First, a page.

Picture of the Day: NASA Captures Messier 27's Infrared Light

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Taken by NASA's Spitzer Space Telescope, this image shows infrared light given off by Messier 27, or the Dumbbell Nebula as it is colloquially known. Messier 27 is officially named for Charles Messier, the French astronomer that discovered it in 1764 and added it as the 27th member of his nebulous objects catalog. "Although he did not know it at the time, this was the first in a class of objects, now known as planetary nebulae, to make it into the catalog," according to NASA.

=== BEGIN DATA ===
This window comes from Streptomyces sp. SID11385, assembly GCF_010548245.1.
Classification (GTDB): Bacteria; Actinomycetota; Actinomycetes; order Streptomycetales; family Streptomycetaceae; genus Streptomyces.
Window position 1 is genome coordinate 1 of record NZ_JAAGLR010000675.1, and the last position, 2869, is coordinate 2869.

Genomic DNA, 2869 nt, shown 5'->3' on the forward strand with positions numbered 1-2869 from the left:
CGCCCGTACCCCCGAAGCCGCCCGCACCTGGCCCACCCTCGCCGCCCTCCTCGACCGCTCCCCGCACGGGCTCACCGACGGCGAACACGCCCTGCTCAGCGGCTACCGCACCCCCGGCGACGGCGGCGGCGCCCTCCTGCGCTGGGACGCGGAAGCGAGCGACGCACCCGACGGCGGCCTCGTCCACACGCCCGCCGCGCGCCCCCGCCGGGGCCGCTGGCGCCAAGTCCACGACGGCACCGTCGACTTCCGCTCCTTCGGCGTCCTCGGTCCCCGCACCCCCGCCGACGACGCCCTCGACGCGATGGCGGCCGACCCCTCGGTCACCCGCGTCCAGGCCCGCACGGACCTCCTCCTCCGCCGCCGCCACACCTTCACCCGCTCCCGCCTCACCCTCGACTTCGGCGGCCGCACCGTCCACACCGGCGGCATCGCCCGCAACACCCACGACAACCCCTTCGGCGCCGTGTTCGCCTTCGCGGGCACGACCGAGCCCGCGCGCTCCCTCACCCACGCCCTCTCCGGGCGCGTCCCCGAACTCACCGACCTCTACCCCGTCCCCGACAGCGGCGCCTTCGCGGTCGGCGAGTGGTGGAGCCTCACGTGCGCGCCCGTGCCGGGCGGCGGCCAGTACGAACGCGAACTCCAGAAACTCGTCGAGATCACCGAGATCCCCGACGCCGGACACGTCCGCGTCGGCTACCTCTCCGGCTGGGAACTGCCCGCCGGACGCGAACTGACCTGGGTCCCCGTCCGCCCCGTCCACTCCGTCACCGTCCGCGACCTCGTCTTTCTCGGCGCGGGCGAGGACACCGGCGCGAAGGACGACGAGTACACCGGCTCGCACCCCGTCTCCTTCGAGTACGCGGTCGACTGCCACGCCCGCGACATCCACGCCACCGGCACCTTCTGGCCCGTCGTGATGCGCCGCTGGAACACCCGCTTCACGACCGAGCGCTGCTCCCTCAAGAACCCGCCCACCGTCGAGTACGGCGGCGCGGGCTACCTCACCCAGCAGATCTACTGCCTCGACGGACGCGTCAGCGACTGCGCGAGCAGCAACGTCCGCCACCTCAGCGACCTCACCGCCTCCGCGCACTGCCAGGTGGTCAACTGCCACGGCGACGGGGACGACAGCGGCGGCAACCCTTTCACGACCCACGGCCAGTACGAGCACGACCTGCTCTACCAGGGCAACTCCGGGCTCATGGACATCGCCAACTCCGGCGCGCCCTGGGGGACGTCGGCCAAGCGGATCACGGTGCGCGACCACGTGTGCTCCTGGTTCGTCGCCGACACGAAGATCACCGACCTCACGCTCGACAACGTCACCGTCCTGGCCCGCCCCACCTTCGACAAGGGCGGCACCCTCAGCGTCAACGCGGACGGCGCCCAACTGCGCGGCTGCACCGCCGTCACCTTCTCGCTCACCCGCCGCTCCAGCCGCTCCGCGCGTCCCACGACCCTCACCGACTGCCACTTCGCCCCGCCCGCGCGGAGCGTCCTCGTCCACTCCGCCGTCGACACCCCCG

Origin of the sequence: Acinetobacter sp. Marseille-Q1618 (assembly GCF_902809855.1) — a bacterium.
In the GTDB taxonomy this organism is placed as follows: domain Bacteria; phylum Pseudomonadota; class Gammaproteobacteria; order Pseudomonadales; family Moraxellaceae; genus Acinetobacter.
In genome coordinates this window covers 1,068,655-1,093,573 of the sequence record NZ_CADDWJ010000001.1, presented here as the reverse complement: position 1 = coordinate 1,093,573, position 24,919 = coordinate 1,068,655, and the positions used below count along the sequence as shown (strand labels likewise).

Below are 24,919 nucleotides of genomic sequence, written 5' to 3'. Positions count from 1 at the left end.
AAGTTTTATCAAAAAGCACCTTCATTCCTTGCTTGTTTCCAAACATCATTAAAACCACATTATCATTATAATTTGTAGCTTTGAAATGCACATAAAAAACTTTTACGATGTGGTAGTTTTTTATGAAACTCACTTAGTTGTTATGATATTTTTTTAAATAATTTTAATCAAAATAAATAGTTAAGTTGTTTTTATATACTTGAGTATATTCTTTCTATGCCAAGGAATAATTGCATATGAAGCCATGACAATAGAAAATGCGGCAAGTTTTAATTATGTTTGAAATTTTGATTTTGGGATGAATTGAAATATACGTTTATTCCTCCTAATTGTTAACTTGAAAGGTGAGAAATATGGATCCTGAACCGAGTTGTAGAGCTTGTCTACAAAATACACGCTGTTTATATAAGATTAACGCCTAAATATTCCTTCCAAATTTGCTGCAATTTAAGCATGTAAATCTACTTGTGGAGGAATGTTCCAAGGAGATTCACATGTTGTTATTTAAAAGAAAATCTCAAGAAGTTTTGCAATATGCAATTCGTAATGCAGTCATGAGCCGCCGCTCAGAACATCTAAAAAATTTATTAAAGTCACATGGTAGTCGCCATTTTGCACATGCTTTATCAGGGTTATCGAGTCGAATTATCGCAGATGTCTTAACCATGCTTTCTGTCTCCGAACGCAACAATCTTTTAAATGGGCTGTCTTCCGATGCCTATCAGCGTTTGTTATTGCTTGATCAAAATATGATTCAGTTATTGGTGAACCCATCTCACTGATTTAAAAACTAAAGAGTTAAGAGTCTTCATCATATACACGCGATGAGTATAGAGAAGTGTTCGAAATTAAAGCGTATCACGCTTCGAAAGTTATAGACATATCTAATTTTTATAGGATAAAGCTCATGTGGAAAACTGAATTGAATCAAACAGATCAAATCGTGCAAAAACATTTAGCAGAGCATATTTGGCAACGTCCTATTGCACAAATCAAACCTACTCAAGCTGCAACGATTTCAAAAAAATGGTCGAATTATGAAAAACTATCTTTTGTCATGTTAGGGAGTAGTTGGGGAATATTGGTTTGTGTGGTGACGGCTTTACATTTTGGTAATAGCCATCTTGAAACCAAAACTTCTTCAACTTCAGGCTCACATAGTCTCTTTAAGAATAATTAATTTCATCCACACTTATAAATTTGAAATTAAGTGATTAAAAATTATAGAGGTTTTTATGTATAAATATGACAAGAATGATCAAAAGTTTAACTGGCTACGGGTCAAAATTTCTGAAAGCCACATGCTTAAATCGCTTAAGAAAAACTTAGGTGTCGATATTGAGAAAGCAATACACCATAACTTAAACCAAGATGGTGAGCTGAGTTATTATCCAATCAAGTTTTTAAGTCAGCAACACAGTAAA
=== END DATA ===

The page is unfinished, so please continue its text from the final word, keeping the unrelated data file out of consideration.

"Planetary nebulae, historically named for their resemblance to gas-giant planets, are now known to be the remains of stars that once looked a lot like our sun," NASA explains. "When sun-like stars die, they puff out their outer gaseous layers, which are heated by the hot core of the dead star, called a white dwarf, and shine with infrared and visible-light colors." Adds NASA, "Our own sun will blossom into a planetary nebula when it dies in about five billion years."

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Image: NASA.

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Nicholas Jackson is a former associate editor at The Atlantic.

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